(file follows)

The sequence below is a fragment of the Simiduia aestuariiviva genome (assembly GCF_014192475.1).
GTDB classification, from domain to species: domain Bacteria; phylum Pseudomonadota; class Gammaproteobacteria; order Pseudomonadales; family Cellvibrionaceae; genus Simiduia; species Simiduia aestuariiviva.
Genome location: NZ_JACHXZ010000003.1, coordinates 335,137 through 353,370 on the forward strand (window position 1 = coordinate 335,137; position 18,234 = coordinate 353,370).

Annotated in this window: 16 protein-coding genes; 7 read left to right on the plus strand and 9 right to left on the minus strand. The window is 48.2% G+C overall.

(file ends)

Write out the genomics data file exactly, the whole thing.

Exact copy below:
The sequence below is a fragment of the Simiduia aestuariiviva genome (assembly GCF_014192475.1).
GTDB classification, from domain to species: domain Bacteria; phylum Pseudomonadota; class Gammaproteobacteria; order Pseudomonadales; family Cellvibrionaceae; genus Simiduia; species Simiduia aestuariiviva.
Genome location: NZ_JACHXZ010000003.1, coordinates 335,137 through 353,370 on the forward strand (window position 1 = coordinate 335,137; position 18,234 = coordinate 353,370).

Annotated in this window: 16 protein-coding genes; 7 read left to right on the plus strand and 9 right to left on the minus strand. The window is 48.2% G+C overall.